Unbelief in the Church of Scotland
According to a newspaper survey of 200 Church of Scotland ministers, almost one in five does not believe that Jesus is literally the Son of God. Among the unbelievers is Rev Andrew McLellan, moderator of the Church at the time of the survey. He claimed that it is far more important to know the teachings of Jesus rather than to “worry about theological debates”. “None of our language can express fully who Jesus is,” he said. “To call him Son of God is a very powerful way of making clear the belief that I hold, that God is in Jesus in a unique way.”
Of course, human language can never express fully the truth about God or, in particular, about Jesus as the Son of God. The human mind is far too limited for that. But that is not the point. The point is that in Scripture we have an accurate revelation. And Scripture makes it abundantly plain that Jesus is, without qualification, in a sense which cannot be explained away, the Son of God. He is “Emmanuel”, who came to do what no mere man could do, however much God might be in him in a unique way. Only one who is divine could “save His people from their sins”. And in the Gospels the high point of the expression of an individual’s faith was the confession that Jesus is the Son of God. Nathanael, for example, acknowledged, “Rabbi, Thou art the Son of God;” (John 1:49), and he intended those who heard him to take him literally.
The one in five highlighted in the survey claim to believe that the term Son of God is a metaphor, explaining Jesus’ extraordinary human status. “Many people feel that being told the virgin birth and the resurrection actually happened is to insult their intelligence”, said Rev Alastair Hunter, a lecturer in divinity at Glasgow University. To speak in this way betrays intellectual arrogance. Why should the human mind be made the measure of what God is able or not able to do? This is of course an expression of the rationalism which is fundamental to the thinking of the age. Rather we should bow before the power of the Almighty.
The statement of a Dundee minister is typical of so much of the meaningless talk that passes for theological communication today: “As a title it is more metaphorical. But it doesn’t make it less important. Jesus is more human than we are: his humanity and divinity are greater than ours.” The fact is, however, that the Saviour we need is one who is fully human and fully divine. That is the Saviour whom the Bible reveals to us. That is the Saviour whom the Church has an absolute duty to proclaim.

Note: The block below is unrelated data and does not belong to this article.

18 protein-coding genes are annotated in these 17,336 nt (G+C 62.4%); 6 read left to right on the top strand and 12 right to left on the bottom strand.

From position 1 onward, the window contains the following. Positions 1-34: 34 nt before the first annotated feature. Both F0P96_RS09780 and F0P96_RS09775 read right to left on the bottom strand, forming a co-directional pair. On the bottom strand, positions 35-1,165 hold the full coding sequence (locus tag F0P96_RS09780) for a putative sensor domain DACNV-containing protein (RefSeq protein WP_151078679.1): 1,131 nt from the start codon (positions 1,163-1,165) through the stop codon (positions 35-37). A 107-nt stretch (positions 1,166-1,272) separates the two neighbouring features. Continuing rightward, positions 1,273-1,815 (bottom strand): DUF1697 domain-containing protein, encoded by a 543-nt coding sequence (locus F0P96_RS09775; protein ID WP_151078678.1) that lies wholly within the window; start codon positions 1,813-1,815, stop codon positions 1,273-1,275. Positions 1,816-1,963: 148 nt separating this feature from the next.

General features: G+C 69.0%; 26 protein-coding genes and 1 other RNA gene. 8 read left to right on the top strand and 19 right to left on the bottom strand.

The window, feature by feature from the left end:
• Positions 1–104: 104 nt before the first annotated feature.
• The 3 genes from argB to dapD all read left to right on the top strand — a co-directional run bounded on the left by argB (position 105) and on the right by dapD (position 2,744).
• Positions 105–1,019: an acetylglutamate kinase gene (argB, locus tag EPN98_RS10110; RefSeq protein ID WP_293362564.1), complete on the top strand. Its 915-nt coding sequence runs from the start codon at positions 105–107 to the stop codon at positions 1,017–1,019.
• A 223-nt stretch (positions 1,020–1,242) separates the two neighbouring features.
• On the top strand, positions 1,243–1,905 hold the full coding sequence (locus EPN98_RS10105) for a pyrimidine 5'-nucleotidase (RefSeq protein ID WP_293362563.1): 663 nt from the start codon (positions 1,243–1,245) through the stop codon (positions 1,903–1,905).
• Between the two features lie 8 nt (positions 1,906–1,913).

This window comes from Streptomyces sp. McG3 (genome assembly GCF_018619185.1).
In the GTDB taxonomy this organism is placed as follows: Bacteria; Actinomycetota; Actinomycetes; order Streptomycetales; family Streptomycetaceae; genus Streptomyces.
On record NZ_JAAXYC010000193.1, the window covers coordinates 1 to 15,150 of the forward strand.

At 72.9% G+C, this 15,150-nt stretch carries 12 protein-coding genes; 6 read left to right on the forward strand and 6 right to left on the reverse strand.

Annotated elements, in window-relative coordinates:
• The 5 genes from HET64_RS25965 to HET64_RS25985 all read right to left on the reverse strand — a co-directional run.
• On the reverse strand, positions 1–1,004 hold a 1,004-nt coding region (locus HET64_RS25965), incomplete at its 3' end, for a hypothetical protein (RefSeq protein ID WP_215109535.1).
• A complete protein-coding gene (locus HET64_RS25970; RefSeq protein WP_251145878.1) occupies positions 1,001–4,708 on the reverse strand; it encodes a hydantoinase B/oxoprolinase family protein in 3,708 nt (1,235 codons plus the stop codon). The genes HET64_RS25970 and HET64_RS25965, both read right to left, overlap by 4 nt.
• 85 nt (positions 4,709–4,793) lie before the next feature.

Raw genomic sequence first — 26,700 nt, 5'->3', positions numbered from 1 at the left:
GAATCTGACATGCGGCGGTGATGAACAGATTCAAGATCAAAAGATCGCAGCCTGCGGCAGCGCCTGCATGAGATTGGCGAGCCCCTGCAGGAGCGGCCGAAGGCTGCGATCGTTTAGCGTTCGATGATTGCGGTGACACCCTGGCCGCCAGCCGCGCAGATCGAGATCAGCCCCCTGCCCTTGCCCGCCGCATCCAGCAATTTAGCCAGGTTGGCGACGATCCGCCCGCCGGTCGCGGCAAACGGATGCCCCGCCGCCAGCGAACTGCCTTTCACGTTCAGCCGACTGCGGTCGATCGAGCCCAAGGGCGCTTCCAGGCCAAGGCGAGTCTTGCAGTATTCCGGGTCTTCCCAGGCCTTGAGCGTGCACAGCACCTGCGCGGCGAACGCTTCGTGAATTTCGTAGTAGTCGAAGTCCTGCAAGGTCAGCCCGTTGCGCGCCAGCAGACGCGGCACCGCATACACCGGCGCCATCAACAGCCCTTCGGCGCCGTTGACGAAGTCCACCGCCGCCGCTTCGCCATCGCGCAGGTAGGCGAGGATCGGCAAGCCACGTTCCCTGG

Summing up, the Moderator declared: “It’s no surprise to me that our ministers understand Christian teaching in different ways. Theology matters, but healing and loving and believing matter more.” No, truth is fundamental. Certainly, truth without loving and believing has no place in a pulpit. Minds and hearts must together be in subjection to the God of heaven.
One in five, it seems, of Church of Scotland ministers are prepared to confess heretical views on the person of Christ. What about the others? We fully accept that some sincerely believe the doctrine of Scripture, but we fear that many others do not have clear views on such doctrines and therefore do not have a meaningful gospel to present to their hearers.
The 2001 General Election
The British General Election is to take place, God willing, on June 7. When we vote, we will be carrying out the responsibility which falls on members of a democratic society – to choose those whom they wish to discharge the important function of ruling over them. Some will argue that, on many issues, there is little difference between the main political parties and that there is no point in voting. But if we succumb to the election apathy which is said to be prevalent, we will have to bear part of the blame if we be saddled with MPs who ride roughshod over Biblical principles and Christian values. It is our duty to cast our vote.
The difficulty for many is to know which candidates will honestly represent them when moral and constitutional issues are dealt with by Parliament. While issues like the economy, the health service and education are important, there are more important ones, such as the sanctity of life, the institution of marriage, the observance of the Lord’s Day, our religious and civil liberties, and the preservation of our Protestant constitution.
We must therefore know where the political parties and parliamentary candidates stand on these key issues. We must also let our candidates know our own views on these matters. As the Lord’s Day Observance Society says in its leaflet, Election 2001, “This could have a significant impact on the next Parliament. The worst thing is to do nothing.”
Fundamental to our national peace and prosperity is our Protestant Constitution. The Protestant Truth Society is right when it says in its leaflet, A Nation at the Crossroads – General Election 2001: “The Protestant Constitution of this Realm, as contained in the Bill of Rights of 1689 and the Act of Settlement of 1701, is also under severe threat. History itself proves that it is vital for our present Constitution to be safeguarded. . . . Our Protestant Constitution may be further threatened if our nation moves towards closer integration with Europe.” One clear example of Britain’s loss of sovereignty would be joining the European single currency.
Our natural tendency is to seek our own happiness and ease above everything but, as we cast our vote, may God’s glory, the promotion of His cause, and the welfare of precious souls be paramount to us. To honour Him by going in the path of righteousness is the only safe way for us, both personally and nationally. “Righteousness exalteth a nation, but sin is a reproach to any people” (Prov 14:34).